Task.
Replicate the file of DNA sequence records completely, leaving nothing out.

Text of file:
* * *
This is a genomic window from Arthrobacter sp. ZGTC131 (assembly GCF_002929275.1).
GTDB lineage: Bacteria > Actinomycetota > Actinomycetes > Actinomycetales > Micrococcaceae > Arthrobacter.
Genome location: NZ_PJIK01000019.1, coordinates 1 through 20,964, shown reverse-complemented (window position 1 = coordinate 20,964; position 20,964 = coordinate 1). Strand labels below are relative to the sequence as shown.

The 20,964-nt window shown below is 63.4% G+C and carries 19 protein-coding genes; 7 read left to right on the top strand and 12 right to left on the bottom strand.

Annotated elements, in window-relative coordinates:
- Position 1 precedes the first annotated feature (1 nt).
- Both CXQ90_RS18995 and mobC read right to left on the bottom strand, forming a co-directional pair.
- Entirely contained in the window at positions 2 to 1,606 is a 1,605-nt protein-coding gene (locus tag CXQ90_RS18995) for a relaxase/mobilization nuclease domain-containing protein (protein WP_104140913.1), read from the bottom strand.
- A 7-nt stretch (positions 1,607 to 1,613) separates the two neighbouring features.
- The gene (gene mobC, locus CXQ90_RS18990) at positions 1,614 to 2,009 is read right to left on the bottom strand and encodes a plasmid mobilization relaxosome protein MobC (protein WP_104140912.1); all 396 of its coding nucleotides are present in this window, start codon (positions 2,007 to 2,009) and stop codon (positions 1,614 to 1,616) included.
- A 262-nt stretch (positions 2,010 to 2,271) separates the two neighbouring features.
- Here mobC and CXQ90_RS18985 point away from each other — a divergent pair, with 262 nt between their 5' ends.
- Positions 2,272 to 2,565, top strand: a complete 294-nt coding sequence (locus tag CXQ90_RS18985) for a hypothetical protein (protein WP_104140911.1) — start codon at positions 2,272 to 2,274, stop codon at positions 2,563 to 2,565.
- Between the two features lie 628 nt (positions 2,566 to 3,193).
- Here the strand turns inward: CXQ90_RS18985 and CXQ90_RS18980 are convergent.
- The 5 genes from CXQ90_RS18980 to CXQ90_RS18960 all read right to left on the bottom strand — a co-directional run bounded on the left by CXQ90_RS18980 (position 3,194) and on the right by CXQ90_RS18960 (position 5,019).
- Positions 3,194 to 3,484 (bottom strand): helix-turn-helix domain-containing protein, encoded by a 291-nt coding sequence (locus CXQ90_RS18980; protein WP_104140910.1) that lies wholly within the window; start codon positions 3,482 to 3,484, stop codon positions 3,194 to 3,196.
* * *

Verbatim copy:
This is a genomic window from Arthrobacter sp. ZGTC131 (assembly GCF_002929275.1).
GTDB lineage: Bacteria > Actinomycetota > Actinomycetes > Actinomycetales > Micrococcaceae > Arthrobacter.
Genome location: NZ_PJIK01000019.1, coordinates 1 through 20,964, shown reverse-complemented (window position 1 = coordinate 20,964; position 20,964 = coordinate 1). Strand labels below are relative to the sequence as shown.

The 20,964-nt window shown below is 63.4% G+C and carries 19 protein-coding genes; 7 read left to right on the top strand and 12 right to left on the bottom strand.

Annotated elements, in window-relative coordinates:
- Position 1 precedes the first annotated feature (1 nt).
- Both CXQ90_RS18995 and mobC read right to left on the bottom strand, forming a co-directional pair.
- Entirely contained in the window at positions 2 to 1,606 is a 1,605-nt protein-coding gene (locus tag CXQ90_RS18995) for a relaxase/mobilization nuclease domain-containing protein (protein WP_104140913.1), read from the bottom strand.
- A 7-nt stretch (positions 1,607 to 1,613) separates the two neighbouring features.
- The gene (gene mobC, locus CXQ90_RS18990) at positions 1,614 to 2,009 is read right to left on the bottom strand and encodes a plasmid mobilization relaxosome protein MobC (protein WP_104140912.1); all 396 of its coding nucleotides are present in this window, start codon (positions 2,007 to 2,009) and stop codon (positions 1,614 to 1,616) included.
- A 262-nt stretch (positions 2,010 to 2,271) separates the two neighbouring features.
- Here mobC and CXQ90_RS18985 point away from each other — a divergent pair, with 262 nt between their 5' ends.
- Positions 2,272 to 2,565, top strand: a complete 294-nt coding sequence (locus tag CXQ90_RS18985) for a hypothetical protein (protein WP_104140911.1) — start codon at positions 2,272 to 2,274, stop codon at positions 2,563 to 2,565.
- Between the two features lie 628 nt (positions 2,566 to 3,193).
- Here the strand turns inward: CXQ90_RS18985 and CXQ90_RS18980 are convergent.
- The 5 genes from CXQ90_RS18980 to CXQ90_RS18960 all read right to left on the bottom strand — a co-directional run bounded on the left by CXQ90_RS18980 (position 3,194) and on the right by CXQ90_RS18960 (position 5,019).
- Positions 3,194 to 3,484 (bottom strand): helix-turn-helix domain-containing protein, encoded by a 291-nt coding sequence (locus CXQ90_RS18980; protein WP_104140910.1) that lies wholly within the window; start codon positions 3,482 to 3,484, stop codon positions 3,194 to 3,196.